# show the convergence of $\sum_{k=1}^{\infty}{\frac{(2i)^k}{5^k}}$ using the Leibniz criterion

I would like to show the convergence of $\sum_{k=1}^{\infty}{\frac{(2i)^k}{5^k}}$ using the Leibniz criterion.

Question: Is that proof correct?

\begin{align} \sum_{k=1}^{\infty}{\frac{(2i)^k}{5^k}} &= \sum_{k=0}^{\infty}{\frac{(2i)^{k+1}}{5^{k+1}}} = \sum_{k=1}^{\infty}{\left( \frac{ 2i}{5} \right)^{k+1}} \\ \end{align}

Let $a_k = \left( \frac{ 2i}{5} \right)^{k+1}$ and thus a monotonously decreasing sequence. And using the Leibniz criterion the sequence $\sum_{k=1}^{\infty}(-1)^ka_k$ converges. Thus $\sum_{k=1}^{\infty}{\left( \frac{ 2i}{5} \right)^{k+1}}$

\begin{align} \sum_{k=1}^{\infty}{\left( \frac{ 2i}{5} \right)^{k+1}} = \sum_{k=1}^{\infty}{i^{k+1}\left( \frac{ 2}{5} \right)^{k+1}} = \sum_{k=1}^{\infty}{(-1)^{k} \left( \frac{ 2}{5} \right)^{k+1}} = \sum_{k=1}^{\infty}{(-1)^{k}a_k} \\ \end{align}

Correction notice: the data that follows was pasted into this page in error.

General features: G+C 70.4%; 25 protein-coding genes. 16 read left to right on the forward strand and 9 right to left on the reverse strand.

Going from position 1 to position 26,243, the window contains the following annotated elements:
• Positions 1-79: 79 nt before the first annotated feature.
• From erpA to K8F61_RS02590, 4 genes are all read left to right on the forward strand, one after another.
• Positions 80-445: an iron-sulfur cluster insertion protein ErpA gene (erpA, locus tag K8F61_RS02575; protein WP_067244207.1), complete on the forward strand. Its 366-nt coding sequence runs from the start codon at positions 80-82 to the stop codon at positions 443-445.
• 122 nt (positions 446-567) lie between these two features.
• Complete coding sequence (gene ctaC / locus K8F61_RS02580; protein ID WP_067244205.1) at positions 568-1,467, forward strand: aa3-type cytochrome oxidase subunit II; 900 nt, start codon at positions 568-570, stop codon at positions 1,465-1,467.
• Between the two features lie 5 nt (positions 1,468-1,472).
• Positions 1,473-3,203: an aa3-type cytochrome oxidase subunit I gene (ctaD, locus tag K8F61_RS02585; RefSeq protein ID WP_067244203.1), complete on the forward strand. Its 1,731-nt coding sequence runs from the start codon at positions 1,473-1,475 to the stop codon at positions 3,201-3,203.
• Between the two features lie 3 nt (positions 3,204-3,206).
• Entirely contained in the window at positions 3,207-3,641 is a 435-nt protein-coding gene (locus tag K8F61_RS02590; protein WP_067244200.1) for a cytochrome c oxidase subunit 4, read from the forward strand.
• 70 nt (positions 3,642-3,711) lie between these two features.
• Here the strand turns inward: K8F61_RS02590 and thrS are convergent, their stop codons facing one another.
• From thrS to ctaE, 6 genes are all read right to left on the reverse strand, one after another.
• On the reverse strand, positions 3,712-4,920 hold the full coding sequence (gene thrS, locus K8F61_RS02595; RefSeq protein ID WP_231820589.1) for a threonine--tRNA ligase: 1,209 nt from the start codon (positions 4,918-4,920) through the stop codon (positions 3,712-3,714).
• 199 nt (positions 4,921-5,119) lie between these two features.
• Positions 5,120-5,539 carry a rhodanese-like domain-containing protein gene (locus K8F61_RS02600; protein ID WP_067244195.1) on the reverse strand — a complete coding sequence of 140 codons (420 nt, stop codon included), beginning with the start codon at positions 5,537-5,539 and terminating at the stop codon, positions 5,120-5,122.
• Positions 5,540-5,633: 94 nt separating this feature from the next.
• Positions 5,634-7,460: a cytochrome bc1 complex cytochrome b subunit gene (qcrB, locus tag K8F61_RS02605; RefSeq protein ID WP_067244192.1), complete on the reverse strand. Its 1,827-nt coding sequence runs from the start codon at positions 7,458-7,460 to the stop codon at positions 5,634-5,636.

• Is $i$ supposed to be the complex number satifying $i^2=-1$? Then $a_k$ is not monotonously decreasing, and $i^{k+1} \ne (-1)^k$. Feb 3, 2018 at 16:54

The complex-version geometric series goes through: $\displaystyle\sum_{n=0}^{\infty}z^{n}=\dfrac{1}{1-z}$, where the convergence interval is $|z|<1$.
You can't order complex numers, so you can't use Leibniz criterion.But the proof is possible without using Leibniz criterion. If we set $x=2i/5$ we have $|x|<1$ and the geometric series gives us the desired result
$\sum_{n=1}^{\infty}x^n=\frac{1}{1-x}-1=\frac{1}{1-2i/5}=-\frac{4}{29} + \frac{10}{29}i$
• You are using the same letter $i$ for two different things ... Feb 3, 2018 at 16:55